Still, most of us will postpone appreciating life's fleeting rewards until we feel that we have enough money in the bank.

We can't truly enjoy sleeping late on a weekday unless it's a national holiday.

We would feel guilty cutting short a business trip to go fishing-only rich folks can take the time to goof off.

And leaving our cell phone at home when going on a five-day vacation is out of the question.

If you stop to think about it, it doesn't make sense: We save money in order to feel secure enough to enjoy the things that money can't buy. Why can't we give ourselves permission to take what's freely given? Why do we feel that we have to purchase our own joy?

Go ahead, make excuses for not being able to take it easy more often. The mortgage. The tuition. The taxes. The car payments. Not to mention the old boiler in the basement. Fair enough. Yet, as urgent as it is, financial pressure is not the only explanation for our constant toiling. In reality, we believe that we have to earn the right to have a good time. When it comes to feeling joyful, we don't want to accept any handouts from benevolent gods.

But don't blame Puritan ethics for your inability to bask in the pleasure of being alive. Twenty-five centuries ago in ancient Greece, the philosopher Epicurus was already championing a joie de vivre exempt from the trappings of opulence. In the refined school of hedonism he created in Athens, water was the usual drink and plain barley bread was shared among the students.

Even if you have everything-and can afford the best there is-discover how satisfying it can be to live simply, yet generously.

Try, for instance, to lend interest-free money to friends who need it-regardless of their ability to repay you promptly. Even better, if you can, just give the funds away without a second thought. Surprisingly, divesting oneself of extra cash can be a gleeful experience. With less change in your pocket, you'll feel liberated. Perhaps you'll do something silly, like eat cotton candy, go to a movie matinee, or sit down under a tree with a good book.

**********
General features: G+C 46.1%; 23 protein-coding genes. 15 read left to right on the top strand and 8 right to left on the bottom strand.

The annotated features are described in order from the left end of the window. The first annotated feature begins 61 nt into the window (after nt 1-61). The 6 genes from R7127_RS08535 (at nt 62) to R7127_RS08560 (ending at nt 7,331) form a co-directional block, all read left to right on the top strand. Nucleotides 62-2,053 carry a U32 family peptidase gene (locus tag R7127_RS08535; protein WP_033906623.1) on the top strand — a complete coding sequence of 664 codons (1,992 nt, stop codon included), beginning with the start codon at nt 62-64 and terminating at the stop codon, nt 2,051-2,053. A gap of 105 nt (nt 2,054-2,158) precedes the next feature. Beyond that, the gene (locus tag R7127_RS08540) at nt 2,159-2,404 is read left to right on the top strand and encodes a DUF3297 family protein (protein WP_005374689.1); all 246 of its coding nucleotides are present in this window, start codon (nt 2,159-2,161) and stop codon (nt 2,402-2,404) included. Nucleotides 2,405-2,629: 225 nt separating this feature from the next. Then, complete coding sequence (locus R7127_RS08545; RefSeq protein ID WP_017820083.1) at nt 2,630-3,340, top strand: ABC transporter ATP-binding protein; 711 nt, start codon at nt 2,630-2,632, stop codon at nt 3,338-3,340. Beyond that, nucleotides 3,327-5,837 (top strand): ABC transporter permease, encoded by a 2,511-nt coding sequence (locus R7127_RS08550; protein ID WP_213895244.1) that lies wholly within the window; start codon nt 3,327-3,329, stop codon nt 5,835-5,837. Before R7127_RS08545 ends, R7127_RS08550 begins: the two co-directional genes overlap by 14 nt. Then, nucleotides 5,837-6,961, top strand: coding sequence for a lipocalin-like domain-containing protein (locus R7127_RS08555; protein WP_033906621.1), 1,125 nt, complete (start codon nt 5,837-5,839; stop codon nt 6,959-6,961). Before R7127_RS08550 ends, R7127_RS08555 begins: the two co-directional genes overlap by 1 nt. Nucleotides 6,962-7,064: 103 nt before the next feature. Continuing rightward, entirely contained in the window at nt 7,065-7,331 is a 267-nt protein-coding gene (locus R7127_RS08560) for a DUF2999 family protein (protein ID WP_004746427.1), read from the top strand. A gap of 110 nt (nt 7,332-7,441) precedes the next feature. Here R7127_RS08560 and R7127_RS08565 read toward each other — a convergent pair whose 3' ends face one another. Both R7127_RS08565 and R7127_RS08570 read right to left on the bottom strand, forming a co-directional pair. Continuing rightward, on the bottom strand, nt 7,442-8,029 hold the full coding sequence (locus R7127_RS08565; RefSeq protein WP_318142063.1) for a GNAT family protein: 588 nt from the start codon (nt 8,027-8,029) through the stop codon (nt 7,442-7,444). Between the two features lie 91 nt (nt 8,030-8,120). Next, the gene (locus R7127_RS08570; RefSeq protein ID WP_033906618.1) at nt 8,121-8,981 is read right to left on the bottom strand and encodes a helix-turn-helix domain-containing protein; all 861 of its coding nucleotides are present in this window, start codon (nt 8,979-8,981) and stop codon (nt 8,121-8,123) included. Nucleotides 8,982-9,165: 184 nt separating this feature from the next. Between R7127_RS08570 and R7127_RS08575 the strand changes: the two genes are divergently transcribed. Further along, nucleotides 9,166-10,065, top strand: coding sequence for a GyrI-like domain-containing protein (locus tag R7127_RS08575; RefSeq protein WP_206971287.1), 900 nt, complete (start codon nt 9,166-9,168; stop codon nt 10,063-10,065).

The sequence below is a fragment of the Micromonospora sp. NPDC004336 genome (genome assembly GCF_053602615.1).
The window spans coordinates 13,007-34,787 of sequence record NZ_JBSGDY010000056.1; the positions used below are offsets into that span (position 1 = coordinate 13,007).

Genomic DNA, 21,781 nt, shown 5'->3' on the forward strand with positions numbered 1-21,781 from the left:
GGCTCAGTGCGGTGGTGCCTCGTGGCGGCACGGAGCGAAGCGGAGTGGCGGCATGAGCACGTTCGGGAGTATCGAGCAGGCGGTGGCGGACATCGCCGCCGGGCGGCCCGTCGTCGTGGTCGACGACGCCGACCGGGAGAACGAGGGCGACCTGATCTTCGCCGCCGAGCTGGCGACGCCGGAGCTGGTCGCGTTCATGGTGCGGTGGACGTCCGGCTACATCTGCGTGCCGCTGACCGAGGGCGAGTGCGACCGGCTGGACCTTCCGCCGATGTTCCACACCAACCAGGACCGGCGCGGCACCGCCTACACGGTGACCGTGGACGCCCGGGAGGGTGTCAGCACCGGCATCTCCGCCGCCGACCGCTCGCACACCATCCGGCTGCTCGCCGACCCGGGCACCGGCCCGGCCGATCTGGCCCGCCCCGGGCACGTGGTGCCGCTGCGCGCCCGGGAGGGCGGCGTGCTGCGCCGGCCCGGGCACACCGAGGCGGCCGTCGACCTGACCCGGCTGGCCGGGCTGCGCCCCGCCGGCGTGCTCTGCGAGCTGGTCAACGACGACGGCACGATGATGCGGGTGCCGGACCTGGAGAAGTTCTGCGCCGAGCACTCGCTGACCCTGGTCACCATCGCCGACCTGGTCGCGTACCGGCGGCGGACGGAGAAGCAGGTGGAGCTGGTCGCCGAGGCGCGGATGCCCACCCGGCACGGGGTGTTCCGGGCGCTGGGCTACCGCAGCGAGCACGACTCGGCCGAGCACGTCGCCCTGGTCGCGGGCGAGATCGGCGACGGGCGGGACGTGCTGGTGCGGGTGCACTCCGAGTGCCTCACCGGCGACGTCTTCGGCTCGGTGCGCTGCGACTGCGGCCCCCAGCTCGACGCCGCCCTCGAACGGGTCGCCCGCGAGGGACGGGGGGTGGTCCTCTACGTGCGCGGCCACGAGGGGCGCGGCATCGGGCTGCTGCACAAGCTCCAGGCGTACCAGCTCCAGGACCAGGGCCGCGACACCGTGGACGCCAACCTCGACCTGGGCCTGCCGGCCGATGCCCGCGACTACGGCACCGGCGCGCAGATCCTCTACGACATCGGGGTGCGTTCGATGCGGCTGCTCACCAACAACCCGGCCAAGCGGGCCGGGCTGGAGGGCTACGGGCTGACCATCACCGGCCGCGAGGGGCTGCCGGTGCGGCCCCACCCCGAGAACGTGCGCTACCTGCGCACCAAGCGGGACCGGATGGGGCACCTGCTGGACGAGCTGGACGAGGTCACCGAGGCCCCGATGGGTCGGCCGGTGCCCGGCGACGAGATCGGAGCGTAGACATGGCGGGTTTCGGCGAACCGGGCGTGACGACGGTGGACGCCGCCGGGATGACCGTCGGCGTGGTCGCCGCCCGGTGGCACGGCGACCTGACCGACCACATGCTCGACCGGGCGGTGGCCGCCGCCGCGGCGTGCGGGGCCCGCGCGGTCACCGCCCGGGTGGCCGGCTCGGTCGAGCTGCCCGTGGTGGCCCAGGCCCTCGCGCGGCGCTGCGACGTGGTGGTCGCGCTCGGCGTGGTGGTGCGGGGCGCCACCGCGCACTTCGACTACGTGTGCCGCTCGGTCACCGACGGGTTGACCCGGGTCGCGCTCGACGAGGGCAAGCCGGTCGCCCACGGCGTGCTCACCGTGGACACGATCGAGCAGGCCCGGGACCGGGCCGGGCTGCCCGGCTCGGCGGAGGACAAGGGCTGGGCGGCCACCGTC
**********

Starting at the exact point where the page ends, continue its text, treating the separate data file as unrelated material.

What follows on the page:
the gift of forgetfulness

"Happiness? That's nothing more than health and a poor memory," said Nobel Prize winner Albert Schweitzer. A doctor, musician, humanitarian, and philosopher, he reinvented himself time and time again.

Enjoy your memory lapses-they make each moment a second-to-none occurrence.

. Be here now: Live as if you won't remember tomorrow what you did today.

. Be carefree: Forget what you think you know and let the world take you by surprise.

. Be blessed: Forget what you want but enjoy what you get.

. Be popular: Forget to point out that you were right in the first place.

. Be memorable: Take for granted that most folks will forget what you said but will always remember how you made them feel.

. Be generous: Between friends, forget what must be forgotten.

. Be truthful: Don't lie and you won't have to remember a thing.

. Be forgiving: Forget the age of anyone over 35.

. Be modest: Forget to mention your accomplishments.

. Be ready: This is it. The rest is but a memory.

Excerpted from The Art of the Moment: Simple Ways to Get the Most from Life by Veronique Vienne
All rights reserved by the original copyright owners. Excerpts are provided for display purposes only and may not be reproduced, reprinted or distributed without the written permission of the publisher.